May 22, 2017 07:07 PM EDT
Vasodilatory shock, associated with low blood pressure and has a high mortality result for patients have been studied by an international group. Luckily, the researchers led by Cleveland Clinic discovered that a certain drug called Angiotensin 2 may be the solution to avoid mortality rate from low blood pressure patients.
According to Medical Xpress, a trial involving patients experiencing vasodilatory shock was conducted in 75 intensive care units across nine countries in North America, Australia, and Europe. The study was to discover whether is Angiotensin 2 really effective in improving the blood pressure of those people experiencing life-threatening low blood pressure.
The experiment involved 321 participants who were experiencing vasodilatory shock and had received high doses of conventional vasopressors, specifically 0.2 μg of norepinephrine per kg of body weight per minute. In which, among those are 163 patients treated with Angiotensin 2. Meanwhile, the remaining 158 patients were treated with placebo.
"It is often the case that patients reach the maximum doses of both of these drugs very soon and are no longer responding," Angiotensin 2 study co-author Ashish Khanna, MD, intensivist, and anesthesiologist in Cleveland Clinic's Center for Critical Care stated. A vasodilatory shock was then described to be the most critical time when a patient's blood pressure drops and blood vessels dilate.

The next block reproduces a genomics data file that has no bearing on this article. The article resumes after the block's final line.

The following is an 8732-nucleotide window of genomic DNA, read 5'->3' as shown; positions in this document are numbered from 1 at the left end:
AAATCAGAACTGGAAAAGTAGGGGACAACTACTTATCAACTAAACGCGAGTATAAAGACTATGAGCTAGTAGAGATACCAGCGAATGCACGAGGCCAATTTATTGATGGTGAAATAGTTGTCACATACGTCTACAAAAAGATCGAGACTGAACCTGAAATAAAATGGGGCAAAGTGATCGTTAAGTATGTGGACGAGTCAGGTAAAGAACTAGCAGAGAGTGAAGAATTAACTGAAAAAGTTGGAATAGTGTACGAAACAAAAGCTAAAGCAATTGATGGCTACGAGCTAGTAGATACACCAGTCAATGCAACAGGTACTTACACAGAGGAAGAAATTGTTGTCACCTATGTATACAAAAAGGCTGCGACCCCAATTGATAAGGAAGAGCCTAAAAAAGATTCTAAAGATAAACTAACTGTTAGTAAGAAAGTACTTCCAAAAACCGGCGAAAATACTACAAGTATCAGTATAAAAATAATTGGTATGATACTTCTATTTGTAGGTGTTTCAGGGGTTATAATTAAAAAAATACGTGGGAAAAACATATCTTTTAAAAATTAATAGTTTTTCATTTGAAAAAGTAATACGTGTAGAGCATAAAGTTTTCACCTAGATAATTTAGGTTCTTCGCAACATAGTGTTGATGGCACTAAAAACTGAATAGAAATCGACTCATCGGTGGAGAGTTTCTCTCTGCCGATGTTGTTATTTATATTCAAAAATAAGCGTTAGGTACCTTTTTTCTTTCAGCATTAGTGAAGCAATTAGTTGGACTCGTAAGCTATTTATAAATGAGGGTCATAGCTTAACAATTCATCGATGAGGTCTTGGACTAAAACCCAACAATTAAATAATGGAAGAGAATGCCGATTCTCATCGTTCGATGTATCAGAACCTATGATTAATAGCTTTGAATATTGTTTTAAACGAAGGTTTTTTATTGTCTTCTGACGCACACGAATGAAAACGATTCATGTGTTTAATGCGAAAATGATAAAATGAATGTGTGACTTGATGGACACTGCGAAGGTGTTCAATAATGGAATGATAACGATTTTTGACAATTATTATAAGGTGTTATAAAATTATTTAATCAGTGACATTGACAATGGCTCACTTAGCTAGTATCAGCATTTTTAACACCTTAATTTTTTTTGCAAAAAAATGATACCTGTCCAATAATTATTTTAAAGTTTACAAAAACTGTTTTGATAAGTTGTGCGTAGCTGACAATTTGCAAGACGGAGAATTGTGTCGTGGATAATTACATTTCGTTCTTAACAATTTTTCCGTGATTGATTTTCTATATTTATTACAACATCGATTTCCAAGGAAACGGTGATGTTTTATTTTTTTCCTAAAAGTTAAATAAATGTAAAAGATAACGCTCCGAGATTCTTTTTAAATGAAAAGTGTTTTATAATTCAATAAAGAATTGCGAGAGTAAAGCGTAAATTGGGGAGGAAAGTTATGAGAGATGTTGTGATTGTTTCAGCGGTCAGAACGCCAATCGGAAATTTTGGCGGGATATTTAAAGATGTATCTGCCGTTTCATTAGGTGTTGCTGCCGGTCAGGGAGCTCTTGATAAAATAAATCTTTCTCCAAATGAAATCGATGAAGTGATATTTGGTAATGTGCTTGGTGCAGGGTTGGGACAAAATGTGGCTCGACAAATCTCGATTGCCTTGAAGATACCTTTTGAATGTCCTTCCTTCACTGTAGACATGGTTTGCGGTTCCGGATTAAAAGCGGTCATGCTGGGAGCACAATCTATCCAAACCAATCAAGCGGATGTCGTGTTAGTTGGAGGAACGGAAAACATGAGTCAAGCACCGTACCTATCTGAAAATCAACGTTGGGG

Furthermore, if not responsive to high-dose vasopressors like norepinephrine and vasopressin, patients that experience vasodilatory shock is possibly set to be among those people who dies within 30 days. Khanna then explained that Angiotensin 2 is a safe and well-tolerated drug that is deemed by many to be effective against low blood pressure but isn’t proven clinically. The study was mentioned to be published in the New England Journal of Medicine.
Med Page Today also reported that amid pending FDA approval, the Angiotensin 2 may be available as early as next year. "This is a new drug in our armamentarium to manage patients dying of catecholamine-resistant hypotension while achieving a decrease in drugs like norepinephrine and vasopressin that do more harm than good at very high doses," Khanna concluded.
Nonetheless, the study was called as the first and largest phase III randomized controlled trial of stable, synthetic human Angiotensin 2. Yet, the project was said to undergone special protocol assessment under the U.S. Food and Drug Administration. In short, it still needs FDA approval due to the incomplete trial design, clinical endpoints, and statistical analyses.
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